After rounds the team dispersed--Feingold to the airport, and the junior resident, intern, and medical student to the orthopedic clinic. I remained at the nurses' station, leafing through charts. Suddenly Angela, one of the nurses, came up to me and put her hand on my shoulder. "Have you talked to Mr. Leonard?" she asked. "He says there's been something wrong with his eyes since surgery."

"Vision problem?" I repeated stupidly, prickles of dread rising along the back of my neck. "We were just in there."

Angela's calm voice grew even calmer. "He wasn't very clear about it, actually," she said. "Just that things look funny and they have since he was in the recovery room."

I was already halfway across the corridor, trying to think of what might be wrong. It didn't make sense--I had just watched him talking and making eye contact with Feingold. His eyes had moved in synchrony. His face was symmetrical; his speech was not slurred. I mentally ticked off evidence that the cranial nerves that controlled all these functions were intact, not stretched or injured by the dramatic repositioning of his neck.

Mr. Leonard was resting on his pillows, eyes closed. When I entered the room, he opened them and looked right at me. They looked normal, if a bit puzzled.

"Mr. Leonard, your nurse tells me you're having trouble seeing things," I began. "Can you tell me about it?"

"I can't really describe it, Doctor," he said.

"Is your vision blurred?" I asked.

"I don't think so," he said doubtfully. His forehead above the halo wrinkled unhappily.

"I think I'd better examine you," I told him. I needed to start somewhere, even though my ophthalmology skills were definitely rusty.

"Follow my finger with your eyes," I instructed, holding up an index finger to test the function of the muscles that moved the eyes and the nerves that controlled them.

"Your what?" he responded.

At that moment the hair on my scalp nearly stood on end. "I'll be right back," I said.

Less than an hour later, I had at least part of the answer. An ophthalmologist, a neurosurgeon, and a neuro-ophthalmologist rapidly answered my call and examined Mr. Leonard. The problem wasn't in his eyes. Instead, the part of the brain that processes input from the eyes had been injured, so everything "looked funny."

Mr. Leonard could see, but he couldn't understand or recognize what he was seeing. He had suffered a stroke in the visual cortex, which lies close to the base of the brain. The most likely culprit was a problem in the arteries that run through canals in the neck vertebrae to reach the back of the brain. But what happened? Had they kinked when we straightened Mr. Leonard's neck? Had a spike of bone squeezed an artery shut? Should we loosen his halo and flex his neck to relieve compression of the artery?

My consultants agreed that it was important to examine brain circulation. If there was a blockage, it needed to be cleared. After an urgent telephone call to the radiologist, we moved Mr. Leonard to the angiography suite.

His arteriogram, which traced blood flow in the brain, showed a normal pattern. The cut into the vertebra had changed the curve of his spine, but it had not distorted blood flow. There was no hint of lumpy plaques on the vessel walls, so a clot was unlikely. An artery had probably squeezed shut briefly, depriving brain tissue of oxygen and nutrients long enough to do damage. But how much damage? Was it permanent?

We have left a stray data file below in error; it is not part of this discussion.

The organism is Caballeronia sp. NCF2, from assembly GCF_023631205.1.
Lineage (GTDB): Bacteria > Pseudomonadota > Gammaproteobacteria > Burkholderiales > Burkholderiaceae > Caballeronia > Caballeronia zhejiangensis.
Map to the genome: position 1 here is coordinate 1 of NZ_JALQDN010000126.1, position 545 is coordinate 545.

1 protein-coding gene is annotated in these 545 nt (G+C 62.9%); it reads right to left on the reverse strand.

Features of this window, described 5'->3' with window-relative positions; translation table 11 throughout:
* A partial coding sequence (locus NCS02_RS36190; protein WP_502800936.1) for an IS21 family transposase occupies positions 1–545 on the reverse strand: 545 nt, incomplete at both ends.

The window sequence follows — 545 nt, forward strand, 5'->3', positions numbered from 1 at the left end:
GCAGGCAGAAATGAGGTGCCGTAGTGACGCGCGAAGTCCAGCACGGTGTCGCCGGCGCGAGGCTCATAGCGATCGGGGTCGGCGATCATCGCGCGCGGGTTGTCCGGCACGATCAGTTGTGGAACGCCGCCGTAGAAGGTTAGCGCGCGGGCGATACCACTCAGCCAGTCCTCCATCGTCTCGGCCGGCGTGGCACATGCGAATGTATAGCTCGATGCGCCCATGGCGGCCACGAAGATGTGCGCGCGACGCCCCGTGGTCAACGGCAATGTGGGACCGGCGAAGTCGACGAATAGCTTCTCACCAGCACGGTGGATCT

Dead neurons cannot be revived, but the injured neurons surrounding a patch of dead ones can sometimes recover. Increasing the supply of oxygen and nutrients, decreasing metabolism and its demands, suppressing inflammation with strong medications--all may have a role in the early treatment of brain injury. A trauma hospital across town had a hyperbaric chamber, which provides higher-than-atmospheric pressures and is typically used to treat decompression illness in divers. The chief of surgery there directed research projects testing its effectiveness for other conditions, including some types of stroke and brain injury. After conferring with him, our neurosurgeon recommended that we send Mr. Leonard over by ambulance and "dive" him on 100 percent oxygen.

Three hours after Mr. Leonard's second 60-minute hyperbaric oxygen treatment, he became less confused about what he was seeing. His vision rapidly returned to its previous level. When he was discharged a few days later, his vision was normal. He probably would have recovered anyway, as many patients with transient brain injuries do. Hyperbaric oxygen has not panned out as a standard treatment for this kind of problem.

Twelve weeks later, X-rays showed that Mr. Leonard's bone had healed nicely. Feingold said it was time to remove the halo. I rounded up a screwdriver and wrench and went to the exam room. Mr. Leonard looked straight at me as I entered. "It's nice to see you," he said, smiling.

I unscrewed the halo pins from his skull and taped dressings over the small wounds. That day he left wearing a plastic neck brace for added support, but within a few weeks his healed bone needed no further protection. Later, I heard Mr. Leonard had resumed all his former activities. His spine was now in a better position than before the accident. His ordeal, with all its risks, had been worth it.

Doctor on Call

Sharron Sussman is an orthopedic surgeon in Berkeley, California. She likes helping patients recover from injuries, she says, and "you get to use really neat instruments and tools." In this photo, taken last July, she is inserting a pin to stabilize a wrist fracture.

The cases described in Vital Signs are based on real patients. Some details have been changed to protect their privacy.

COPYRIGHT 1999 Discover

Eyesight to the blind. (hyperbaric therapy for radiation-induced optic neuropathy)

Medical Update; 4/1/1989